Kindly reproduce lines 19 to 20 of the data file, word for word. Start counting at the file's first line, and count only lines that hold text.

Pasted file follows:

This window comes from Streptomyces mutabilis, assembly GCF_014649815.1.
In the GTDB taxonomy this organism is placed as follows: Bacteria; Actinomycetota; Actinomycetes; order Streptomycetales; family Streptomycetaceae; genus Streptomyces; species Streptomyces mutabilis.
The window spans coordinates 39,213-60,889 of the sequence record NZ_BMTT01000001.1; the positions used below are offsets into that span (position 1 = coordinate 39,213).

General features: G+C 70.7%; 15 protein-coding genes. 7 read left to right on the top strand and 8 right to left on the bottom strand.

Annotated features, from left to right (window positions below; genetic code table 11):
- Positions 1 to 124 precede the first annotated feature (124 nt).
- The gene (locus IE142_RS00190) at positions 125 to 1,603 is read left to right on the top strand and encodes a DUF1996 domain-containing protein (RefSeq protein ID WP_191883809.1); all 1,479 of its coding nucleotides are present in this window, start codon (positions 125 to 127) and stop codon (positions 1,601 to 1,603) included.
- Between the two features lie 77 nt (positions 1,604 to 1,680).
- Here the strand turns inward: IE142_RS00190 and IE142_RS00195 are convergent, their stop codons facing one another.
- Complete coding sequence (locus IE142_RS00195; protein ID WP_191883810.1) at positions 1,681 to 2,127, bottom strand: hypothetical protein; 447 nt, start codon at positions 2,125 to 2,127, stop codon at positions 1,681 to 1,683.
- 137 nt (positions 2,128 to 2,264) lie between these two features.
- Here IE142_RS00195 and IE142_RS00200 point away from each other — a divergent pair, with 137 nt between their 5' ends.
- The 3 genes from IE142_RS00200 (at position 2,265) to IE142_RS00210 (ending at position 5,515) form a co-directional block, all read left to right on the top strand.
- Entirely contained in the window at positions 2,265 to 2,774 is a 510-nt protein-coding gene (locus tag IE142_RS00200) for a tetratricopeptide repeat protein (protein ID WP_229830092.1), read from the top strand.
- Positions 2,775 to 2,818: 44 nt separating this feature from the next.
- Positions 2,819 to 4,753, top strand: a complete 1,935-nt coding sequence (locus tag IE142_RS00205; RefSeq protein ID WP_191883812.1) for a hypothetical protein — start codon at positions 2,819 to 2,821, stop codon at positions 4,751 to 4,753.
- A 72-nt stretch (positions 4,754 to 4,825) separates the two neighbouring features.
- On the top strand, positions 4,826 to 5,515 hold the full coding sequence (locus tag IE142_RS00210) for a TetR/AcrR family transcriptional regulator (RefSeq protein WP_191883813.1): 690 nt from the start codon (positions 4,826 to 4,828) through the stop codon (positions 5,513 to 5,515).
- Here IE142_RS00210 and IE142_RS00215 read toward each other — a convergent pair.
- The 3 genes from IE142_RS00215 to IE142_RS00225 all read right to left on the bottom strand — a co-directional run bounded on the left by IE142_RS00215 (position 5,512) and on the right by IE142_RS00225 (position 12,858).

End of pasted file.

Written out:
- Here IE142_RS00210 and IE142_RS00215 read toward each other — a convergent pair.
- The 3 genes from IE142_RS00215 to IE142_RS00225 all read right to left on the bottom strand — a co-directional run bounded on the left by IE142_RS00215 (position 5,512) and on the right by IE142_RS00225 (position 12,858).